The Cerebellum and Hypothalamus Help
Introduction to The Cerebellum and Hypothalamus
The thalamus and postcentral gyrus (primary or general sensory cortex) are not the only places in the human brain that receive sensory information. Two other very important sensory areas are the cerebellum ( sair -uh- BELL -um) or “little cerebrum” ( cerebell ) and the hypothalamus ( high -poh- THAL -uh-mus) or region “below” ( hypo -) the “thalamus.” (Review Figure 14.11.)
The cerebellum is involved in proprioception ( proh -pree-oh- SEP -shun). This long term literally means “the process of receiving” (- ception ) sensations from “one’s own” ( propri ) self. In more direct language, proprioception involves the receiving of sensory stimuli that indicate the relative position of the entire body and its parts within space. The sensory receptors for proprioception are often found within the skeletal muscles and joints. Thus, you can sense or feel that you are standing upright, or that you have raised your arm up off a table, without even having to look! By providing proprioception, the cerebellum helps the body maintain its vertical balance and reduces the amount of shaking during automatic reflex movements.
The Hypothalamus And Negative Feedback
The hypothalamus, like the thalamus, lies buried deep within the cerebrum. It contains a number of control centers for homeostasis. It includes, for instance, the temperature control center . Recall that oral body temperature usually varies up-and-down in a roughly S-shaped pattern, within its normal range. And remember how thermoregulation (homeostasis of body temperature) is maintained by processes occurring within the skin, such as sweating and vasodilation. The logical question we can ask is, “Okay, just what part of the body is it, that controls the mechanisms responsible for carrying out thermoregulation?” The answer is this: Certain neurons within the temperature control center of the hypothalamus establish and maintain the set-point for oral body temperature. A set-point is defined as the long-term average value of a body variable: that is, it is the point at which the variable seems to be set . Oral body temperature, for example, seems to be set at an average value of about 98.6 degrees F. [ Study suggestion: Visualize the thermostat in your own house or apartment. What is the usual “set-point” temperature where you keep the thermostat?]
Obviously, when certain factors raise the body temperature too far above this set-point (or too far below it), then some type of control system has to be engaged. Usually, the human body uses a negative feedback control system to correct or minimize the amount of change.
In general, a negative feedback control system is a collection of anatomical and physiological components that operate to produce an outcome or response which curves or feeds back upon the initial stimulus in a negative manner. By this it is meant that the final outcome of the system curves (feeds back) upon the initial stimulus to remove or correct it. (Consult Figure 14.12, A.)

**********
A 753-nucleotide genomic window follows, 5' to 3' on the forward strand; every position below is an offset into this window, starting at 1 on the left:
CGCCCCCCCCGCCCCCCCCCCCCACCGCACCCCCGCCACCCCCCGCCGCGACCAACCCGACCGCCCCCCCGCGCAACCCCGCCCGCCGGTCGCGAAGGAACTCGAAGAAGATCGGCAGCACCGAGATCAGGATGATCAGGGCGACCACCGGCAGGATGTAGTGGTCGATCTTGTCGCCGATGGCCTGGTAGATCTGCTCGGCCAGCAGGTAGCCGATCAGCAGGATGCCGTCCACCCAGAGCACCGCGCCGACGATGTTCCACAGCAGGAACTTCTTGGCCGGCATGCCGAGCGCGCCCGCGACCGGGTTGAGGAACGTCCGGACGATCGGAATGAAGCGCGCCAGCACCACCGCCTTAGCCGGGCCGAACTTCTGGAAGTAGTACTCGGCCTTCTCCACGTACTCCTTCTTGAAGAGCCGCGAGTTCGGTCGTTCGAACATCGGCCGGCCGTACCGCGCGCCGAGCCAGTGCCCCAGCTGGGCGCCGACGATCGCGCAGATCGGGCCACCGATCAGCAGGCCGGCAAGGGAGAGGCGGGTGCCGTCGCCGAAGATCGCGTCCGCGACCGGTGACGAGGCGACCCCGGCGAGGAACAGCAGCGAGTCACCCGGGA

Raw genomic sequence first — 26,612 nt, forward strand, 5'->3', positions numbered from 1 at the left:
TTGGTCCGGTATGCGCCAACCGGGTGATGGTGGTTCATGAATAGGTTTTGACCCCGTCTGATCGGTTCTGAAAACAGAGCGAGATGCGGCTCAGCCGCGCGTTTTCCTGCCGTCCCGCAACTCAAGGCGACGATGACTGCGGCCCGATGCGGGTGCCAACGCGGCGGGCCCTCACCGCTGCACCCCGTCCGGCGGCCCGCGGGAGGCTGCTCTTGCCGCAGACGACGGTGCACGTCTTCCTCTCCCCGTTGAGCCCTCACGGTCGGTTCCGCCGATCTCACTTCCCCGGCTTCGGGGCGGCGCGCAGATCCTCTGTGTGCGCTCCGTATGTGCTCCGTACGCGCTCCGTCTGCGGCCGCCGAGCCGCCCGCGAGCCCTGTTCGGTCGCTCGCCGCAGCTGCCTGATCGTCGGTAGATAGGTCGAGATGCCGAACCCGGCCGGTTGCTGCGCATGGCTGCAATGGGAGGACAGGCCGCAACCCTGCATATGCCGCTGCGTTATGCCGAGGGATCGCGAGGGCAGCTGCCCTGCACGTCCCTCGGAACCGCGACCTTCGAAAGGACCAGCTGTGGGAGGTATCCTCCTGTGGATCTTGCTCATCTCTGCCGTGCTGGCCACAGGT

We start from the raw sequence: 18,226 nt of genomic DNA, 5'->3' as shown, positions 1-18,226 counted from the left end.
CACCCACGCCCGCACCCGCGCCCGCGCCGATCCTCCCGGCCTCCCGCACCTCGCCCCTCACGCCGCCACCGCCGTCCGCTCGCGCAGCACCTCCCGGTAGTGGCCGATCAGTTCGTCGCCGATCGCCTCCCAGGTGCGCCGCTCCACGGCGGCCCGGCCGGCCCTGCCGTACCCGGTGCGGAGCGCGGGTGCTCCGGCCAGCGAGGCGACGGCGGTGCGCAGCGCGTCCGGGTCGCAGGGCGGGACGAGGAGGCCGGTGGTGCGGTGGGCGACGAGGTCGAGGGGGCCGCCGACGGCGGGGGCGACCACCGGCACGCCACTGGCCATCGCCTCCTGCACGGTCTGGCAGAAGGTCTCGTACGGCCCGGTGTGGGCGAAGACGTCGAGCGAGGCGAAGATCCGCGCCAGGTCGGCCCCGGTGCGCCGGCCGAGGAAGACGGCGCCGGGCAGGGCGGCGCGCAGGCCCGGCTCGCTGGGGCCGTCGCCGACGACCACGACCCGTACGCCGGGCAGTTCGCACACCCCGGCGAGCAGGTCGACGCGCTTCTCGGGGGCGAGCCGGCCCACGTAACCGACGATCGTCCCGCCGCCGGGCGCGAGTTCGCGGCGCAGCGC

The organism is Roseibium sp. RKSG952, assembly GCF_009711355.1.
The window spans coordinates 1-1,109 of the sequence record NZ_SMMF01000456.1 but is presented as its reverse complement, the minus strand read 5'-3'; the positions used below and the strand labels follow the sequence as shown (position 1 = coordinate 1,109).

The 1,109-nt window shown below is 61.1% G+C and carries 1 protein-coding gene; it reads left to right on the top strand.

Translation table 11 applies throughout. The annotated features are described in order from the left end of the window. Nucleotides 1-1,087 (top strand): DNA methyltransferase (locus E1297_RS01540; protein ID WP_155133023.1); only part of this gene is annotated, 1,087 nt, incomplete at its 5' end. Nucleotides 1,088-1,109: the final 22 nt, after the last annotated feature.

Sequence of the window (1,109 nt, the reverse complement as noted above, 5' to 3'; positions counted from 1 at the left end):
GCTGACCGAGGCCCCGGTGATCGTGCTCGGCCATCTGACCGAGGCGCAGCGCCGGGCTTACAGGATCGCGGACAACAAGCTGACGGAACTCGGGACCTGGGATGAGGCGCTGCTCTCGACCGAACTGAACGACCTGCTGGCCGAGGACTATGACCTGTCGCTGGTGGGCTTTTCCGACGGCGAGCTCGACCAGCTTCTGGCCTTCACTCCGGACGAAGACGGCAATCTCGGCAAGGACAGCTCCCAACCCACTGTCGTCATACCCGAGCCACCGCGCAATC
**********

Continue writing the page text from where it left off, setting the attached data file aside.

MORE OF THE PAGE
Consider, for instance, a situation where the temperature in a room starts to rise above its set-point value on the thermostat (Figure 14.12, B). As the temperature begins to rise towards the upper limit of its normal range, a negative feedback temperature control system kicks in. The rise in temperature acts as a stimulus for the air conditioner in the unit. It begins to blow cold air into the room. Soon, the room temperature drops back down towards its set-point value on the thermostat. The intial stimulus (rise in room temperature above the set-point level) has therefore been corrected or removed. Hence, a negative feedback control system has been in operation.
Within the human body, of course, increased sweating and vasodilation of skin blood vessels would have a similar negative feedback effect upon any significant rise in oral body temperature beyond its set-point of about 98.6 degrees F. A group of neurons within the temperature control center of the hypothalamus direct this sweating and vasodilation process to occur.
In addition to the temperature control center, the hypothalamus has numerous other control centers. These include a hunger center , thirst center , pleasure center , and many other centers that help control some important body variable and thus maintain homeostasis.
Integration and Association Areas of the Brain
In addition to the major motor and sensory areas of the Central Nervous System (brain and spinal cord), there are a number of critical sensory integration or association areas . These areas make meaningful connections or associations between incoming stimuli, so that recognition and learning tend to occur. Take, for instance, the primary visual area at the back of the cerebrum, and the visual association area located just in front of it. The primary visual area receives visual impulses from the retina ( RET -ih-nah) in the rear wall of the eyeball. These visual impulses travel to the primary visual area over the optic ( AHP -tik) nerves . But these visual impulses don’t make any sense to us until they are sent forward to the visual association area. Here the separate bits of visual information are ordered and assembled into meaningful patterns and images that we can recognize, such as the familiar face of a good friend.
- Kindergarten Sight Words List
- First Grade Sight Words List
- 10 Fun Activities for Children with Autism
- Child Development Theories
- Social Cognitive Theory
- Why is Play Important? Social and Emotional Development, Physical Development, Creative Development
- Signs Your Child Might Have Asperger's Syndrome
- Theories of Learning
- A Teacher's Guide to Differentiating Instruction
- Definitions of Social Studies